“Where Were You (When The World Stopped Turning)” by Alan Jackson
40 Days of Country – Day #34 – Lent 2016

September 11th, 2001, is not only one of the most tragic days in the history of America, it is, quite literally, a day that changed the world, so much so that the term, “pre-9/11” is regularly used to describe a way of life and a national experience that was quite different prior to the vulnerabilities of our country being exposed by terrorist attacks. On November 26th, 2001, less than two months after the event, Alan Jackson released a song he had penned that sought to capture the personal and national emotions of that fateful September morning. Billboard commented, “A multitude of songs have been written and recorded in the wake of September 11, but none captures the myriad emotions unleashed by the terrorist attacks on an unsuspecting nation more perfectly than Jackson’s eloquent ballad.” To date, “Where Were You (When The World Stopped Turning)” is, perhaps, Jackson’s greatest piece of work in a career filled with success.

Alan Jackson was intentional about trying to write a song that captured the variety of reactions to the terrorist attacks of 9/11 without making an overtly political statement. It was this genuine and honest approach that led him to write a string of questions as opposed to making bold declarations as other artists (i.e. Toby Keith) were doing at the time. Questions such as, “Did you go to a church and hold hands with some strangers? Did you stand in line and give your own blood?” ultimately give way to the concluding reflection of the song, “I know Jesus and I talk to God and I remember this from when I was young. Faith, hope and love are some good things He gave us, and the greatest is love.”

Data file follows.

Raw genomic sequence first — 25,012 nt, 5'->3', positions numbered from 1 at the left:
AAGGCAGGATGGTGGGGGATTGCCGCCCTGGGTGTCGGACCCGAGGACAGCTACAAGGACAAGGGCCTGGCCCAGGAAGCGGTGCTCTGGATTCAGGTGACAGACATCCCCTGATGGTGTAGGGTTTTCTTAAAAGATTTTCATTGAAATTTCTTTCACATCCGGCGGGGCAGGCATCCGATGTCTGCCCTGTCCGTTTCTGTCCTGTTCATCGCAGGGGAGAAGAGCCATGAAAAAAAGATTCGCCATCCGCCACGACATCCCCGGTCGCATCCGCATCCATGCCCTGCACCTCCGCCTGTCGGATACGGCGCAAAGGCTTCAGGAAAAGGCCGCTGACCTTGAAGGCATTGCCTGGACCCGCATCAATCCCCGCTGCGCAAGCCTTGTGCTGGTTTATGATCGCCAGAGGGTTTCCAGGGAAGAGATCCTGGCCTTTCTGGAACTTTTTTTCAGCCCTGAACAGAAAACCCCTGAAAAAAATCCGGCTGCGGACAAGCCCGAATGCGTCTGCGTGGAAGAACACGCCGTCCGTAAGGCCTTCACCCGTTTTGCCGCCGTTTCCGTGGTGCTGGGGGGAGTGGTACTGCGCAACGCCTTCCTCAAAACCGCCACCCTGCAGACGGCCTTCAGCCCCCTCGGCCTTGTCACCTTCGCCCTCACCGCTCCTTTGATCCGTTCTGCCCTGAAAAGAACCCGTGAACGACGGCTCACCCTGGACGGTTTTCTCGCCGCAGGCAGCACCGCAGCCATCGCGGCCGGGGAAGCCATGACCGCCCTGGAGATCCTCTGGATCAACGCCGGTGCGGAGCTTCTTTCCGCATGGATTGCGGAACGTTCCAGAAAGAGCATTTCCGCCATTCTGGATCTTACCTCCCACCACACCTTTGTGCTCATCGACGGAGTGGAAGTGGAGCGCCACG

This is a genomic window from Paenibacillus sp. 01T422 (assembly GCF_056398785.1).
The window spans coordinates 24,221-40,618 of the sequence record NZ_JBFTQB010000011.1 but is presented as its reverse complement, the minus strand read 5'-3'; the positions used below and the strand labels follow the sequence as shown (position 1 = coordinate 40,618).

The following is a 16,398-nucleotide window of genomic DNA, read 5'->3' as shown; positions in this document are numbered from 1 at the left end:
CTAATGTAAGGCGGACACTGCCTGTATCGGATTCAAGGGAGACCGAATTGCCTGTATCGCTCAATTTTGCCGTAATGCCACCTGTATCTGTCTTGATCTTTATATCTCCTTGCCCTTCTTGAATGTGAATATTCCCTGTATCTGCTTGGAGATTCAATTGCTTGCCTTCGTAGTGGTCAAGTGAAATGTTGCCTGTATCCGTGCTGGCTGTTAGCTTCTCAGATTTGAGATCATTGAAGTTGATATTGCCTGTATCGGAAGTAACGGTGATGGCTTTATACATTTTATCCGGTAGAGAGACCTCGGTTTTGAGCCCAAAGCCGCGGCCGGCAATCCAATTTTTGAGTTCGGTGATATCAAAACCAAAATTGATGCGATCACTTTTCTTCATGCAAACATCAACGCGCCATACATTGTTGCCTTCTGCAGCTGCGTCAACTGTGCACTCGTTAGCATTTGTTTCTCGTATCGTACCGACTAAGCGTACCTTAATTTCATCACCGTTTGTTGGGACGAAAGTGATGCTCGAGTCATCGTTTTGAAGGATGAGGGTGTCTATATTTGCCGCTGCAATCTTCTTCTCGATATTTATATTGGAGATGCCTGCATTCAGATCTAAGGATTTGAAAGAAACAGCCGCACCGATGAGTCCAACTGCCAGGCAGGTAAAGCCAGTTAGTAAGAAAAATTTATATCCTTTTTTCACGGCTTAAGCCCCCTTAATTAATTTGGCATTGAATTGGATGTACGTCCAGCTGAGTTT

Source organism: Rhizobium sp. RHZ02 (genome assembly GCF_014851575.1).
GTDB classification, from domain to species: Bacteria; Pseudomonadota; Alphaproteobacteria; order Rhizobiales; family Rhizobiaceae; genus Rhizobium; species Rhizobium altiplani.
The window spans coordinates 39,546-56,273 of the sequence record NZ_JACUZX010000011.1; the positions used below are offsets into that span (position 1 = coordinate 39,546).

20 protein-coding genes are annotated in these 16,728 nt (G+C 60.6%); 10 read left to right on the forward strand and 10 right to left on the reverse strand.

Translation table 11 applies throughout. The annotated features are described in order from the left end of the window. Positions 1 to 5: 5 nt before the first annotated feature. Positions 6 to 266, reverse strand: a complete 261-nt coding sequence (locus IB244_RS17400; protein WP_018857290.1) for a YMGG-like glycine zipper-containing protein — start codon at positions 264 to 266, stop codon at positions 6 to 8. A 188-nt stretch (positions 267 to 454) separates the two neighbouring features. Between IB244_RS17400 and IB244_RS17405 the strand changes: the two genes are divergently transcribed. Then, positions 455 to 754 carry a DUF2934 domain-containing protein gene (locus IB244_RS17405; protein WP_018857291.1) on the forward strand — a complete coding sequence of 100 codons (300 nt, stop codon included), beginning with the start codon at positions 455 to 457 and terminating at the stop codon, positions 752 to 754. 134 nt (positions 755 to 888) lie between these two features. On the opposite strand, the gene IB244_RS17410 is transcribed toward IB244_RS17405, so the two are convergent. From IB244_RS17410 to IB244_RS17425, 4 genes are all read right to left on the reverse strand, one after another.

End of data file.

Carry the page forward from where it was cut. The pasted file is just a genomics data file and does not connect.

September 11th spurred both a sudden wave of patriotism as well as an increased reliance on the Christian faith immediately following the terrorist attacks. Unfortunately, the country also experienced a terrible backlash against devoted Muslims living in America. One of the most truthful elements of “Where Were You,” is the inclusion of these vengeful desires, but Jackson doesn’t stay there. instead, he ends with a paraphrase of 1 Corinthians 13, acknowledging the importance of love above all other emotions and actions. I can’t help but believe Jesus would have responded in similar fashion. Perhaps this is why, in his famous “Sermon on the Mount,” in Matthew 5:43-44, he tells his followers, “ “You have heard that it was said, You must love your neighbor and hate your enemy.  But I say to you, love your enemies and pray for those who persecute you…” As Christians, while we ought to recognize and honor the tragedy and sacrifices made on that historic day, we have a responsibility, and we continue to have the opportunity, to show that “the greatest is love,” and that no matter our circumstances, no matter the evils inflicted against us, we will always respond with the love of Christ, not hate, to friends and enemies alike, and that by faith, we have an everlasting hope that “love will never fail.”

Loving Savior, we thank you for the brave and tragic sacrifices made by so many innocent men and women on that tragic September day. Strengthen our hearts so that no matter what evils we face in this world, we cling to love above all else, and offer a witness of faith and hope to this broken world as long as we live. Amen.


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